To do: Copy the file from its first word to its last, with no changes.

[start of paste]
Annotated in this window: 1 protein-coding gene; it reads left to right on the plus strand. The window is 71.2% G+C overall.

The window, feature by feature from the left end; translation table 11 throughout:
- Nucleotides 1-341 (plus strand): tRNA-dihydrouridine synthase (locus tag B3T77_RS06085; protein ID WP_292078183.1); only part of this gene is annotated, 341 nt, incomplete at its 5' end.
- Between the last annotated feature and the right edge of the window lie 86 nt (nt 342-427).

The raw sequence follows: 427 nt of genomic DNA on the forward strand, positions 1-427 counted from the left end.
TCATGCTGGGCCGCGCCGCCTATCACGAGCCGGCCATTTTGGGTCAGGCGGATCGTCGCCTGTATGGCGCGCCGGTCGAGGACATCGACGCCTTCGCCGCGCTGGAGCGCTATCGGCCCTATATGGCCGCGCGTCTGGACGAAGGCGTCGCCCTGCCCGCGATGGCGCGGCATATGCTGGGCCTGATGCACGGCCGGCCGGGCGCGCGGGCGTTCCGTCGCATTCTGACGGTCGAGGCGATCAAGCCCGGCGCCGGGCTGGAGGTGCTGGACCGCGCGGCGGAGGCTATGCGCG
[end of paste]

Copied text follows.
Annotated in this window: 1 protein-coding gene; it reads left to right on the plus strand. The window is 71.2% G+C overall.

The window, feature by feature from the left end; translation table 11 throughout:
- Nucleotides 1-341 (plus strand): tRNA-dihydrouridine synthase (locus tag B3T77_RS06085; protein ID WP_292078183.1); only part of this gene is annotated, 341 nt, incomplete at its 5' end.
- Between the last annotated feature and the right edge of the window lie 86 nt (nt 342-427).

The raw sequence follows: 427 nt of genomic DNA on the forward strand, positions 1-427 counted from the left end.
TCATGCTGGGCCGCGCCGCCTATCACGAGCCGGCCATTTTGGGTCAGGCGGATCGTCGCCTGTATGGCGCGCCGGTCGAGGACATCGACGCCTTCGCCGCGCTGGAGCGCTATCGGCCCTATATGGCCGCGCGTCTGGACGAAGGCGTCGCCCTGCCCGCGATGGCGCGGCATATGCTGGGCCTGATGCACGGCCGGCCGGGCGCGCGGGCGTTCCGTCGCATTCTGACGGTCGAGGCGATCAAGCCCGGCGCCGGGCTGGAGGTGCTGGACCGCGCGGCGGAGGCTATGCGCG